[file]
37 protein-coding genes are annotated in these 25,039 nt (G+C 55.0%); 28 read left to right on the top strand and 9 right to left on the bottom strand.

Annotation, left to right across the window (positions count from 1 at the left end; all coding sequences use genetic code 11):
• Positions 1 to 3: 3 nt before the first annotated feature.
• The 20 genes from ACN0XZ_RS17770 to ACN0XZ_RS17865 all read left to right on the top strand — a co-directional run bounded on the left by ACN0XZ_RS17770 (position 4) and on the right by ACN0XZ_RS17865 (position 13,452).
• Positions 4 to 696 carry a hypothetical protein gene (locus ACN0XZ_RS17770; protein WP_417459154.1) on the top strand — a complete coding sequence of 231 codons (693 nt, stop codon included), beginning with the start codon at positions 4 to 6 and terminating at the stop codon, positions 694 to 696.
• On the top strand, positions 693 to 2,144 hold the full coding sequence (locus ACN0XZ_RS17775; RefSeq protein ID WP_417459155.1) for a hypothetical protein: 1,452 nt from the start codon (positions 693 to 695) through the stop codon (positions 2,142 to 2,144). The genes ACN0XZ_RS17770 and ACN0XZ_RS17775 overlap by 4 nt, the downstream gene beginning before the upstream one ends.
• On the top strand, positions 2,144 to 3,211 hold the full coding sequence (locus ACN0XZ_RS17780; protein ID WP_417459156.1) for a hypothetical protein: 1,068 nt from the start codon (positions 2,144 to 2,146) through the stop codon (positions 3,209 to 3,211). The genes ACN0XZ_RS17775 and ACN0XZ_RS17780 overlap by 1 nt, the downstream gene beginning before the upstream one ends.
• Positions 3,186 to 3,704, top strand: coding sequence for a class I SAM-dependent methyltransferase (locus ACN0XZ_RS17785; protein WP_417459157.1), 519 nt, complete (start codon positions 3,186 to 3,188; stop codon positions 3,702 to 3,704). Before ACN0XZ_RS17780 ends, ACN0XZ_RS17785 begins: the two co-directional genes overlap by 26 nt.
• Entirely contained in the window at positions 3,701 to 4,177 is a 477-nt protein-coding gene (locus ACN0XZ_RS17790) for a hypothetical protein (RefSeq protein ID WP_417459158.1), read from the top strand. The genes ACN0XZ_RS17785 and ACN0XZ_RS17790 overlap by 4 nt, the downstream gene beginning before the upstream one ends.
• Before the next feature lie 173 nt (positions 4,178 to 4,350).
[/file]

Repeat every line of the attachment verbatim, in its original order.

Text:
37 protein-coding genes are annotated in these 25,039 nt (G+C 55.0%); 28 read left to right on the top strand and 9 right to left on the bottom strand.

Annotation, left to right across the window (positions count from 1 at the left end; all coding sequences use genetic code 11):
• Positions 1 to 3: 3 nt before the first annotated feature.
• The 20 genes from ACN0XZ_RS17770 to ACN0XZ_RS17865 all read left to right on the top strand — a co-directional run bounded on the left by ACN0XZ_RS17770 (position 4) and on the right by ACN0XZ_RS17865 (position 13,452).
• Positions 4 to 696 carry a hypothetical protein gene (locus ACN0XZ_RS17770; protein WP_417459154.1) on the top strand — a complete coding sequence of 231 codons (693 nt, stop codon included), beginning with the start codon at positions 4 to 6 and terminating at the stop codon, positions 694 to 696.
• On the top strand, positions 693 to 2,144 hold the full coding sequence (locus ACN0XZ_RS17775; RefSeq protein ID WP_417459155.1) for a hypothetical protein: 1,452 nt from the start codon (positions 693 to 695) through the stop codon (positions 2,142 to 2,144). The genes ACN0XZ_RS17770 and ACN0XZ_RS17775 overlap by 4 nt, the downstream gene beginning before the upstream one ends.
• On the top strand, positions 2,144 to 3,211 hold the full coding sequence (locus ACN0XZ_RS17780; protein ID WP_417459156.1) for a hypothetical protein: 1,068 nt from the start codon (positions 2,144 to 2,146) through the stop codon (positions 3,209 to 3,211). The genes ACN0XZ_RS17775 and ACN0XZ_RS17780 overlap by 1 nt, the downstream gene beginning before the upstream one ends.
• Positions 3,186 to 3,704, top strand: coding sequence for a class I SAM-dependent methyltransferase (locus ACN0XZ_RS17785; protein WP_417459157.1), 519 nt, complete (start codon positions 3,186 to 3,188; stop codon positions 3,702 to 3,704). Before ACN0XZ_RS17780 ends, ACN0XZ_RS17785 begins: the two co-directional genes overlap by 26 nt.
• Entirely contained in the window at positions 3,701 to 4,177 is a 477-nt protein-coding gene (locus ACN0XZ_RS17790) for a hypothetical protein (RefSeq protein ID WP_417459158.1), read from the top strand. The genes ACN0XZ_RS17785 and ACN0XZ_RS17790 overlap by 4 nt, the downstream gene beginning before the upstream one ends.
• Before the next feature lie 173 nt (positions 4,178 to 4,350).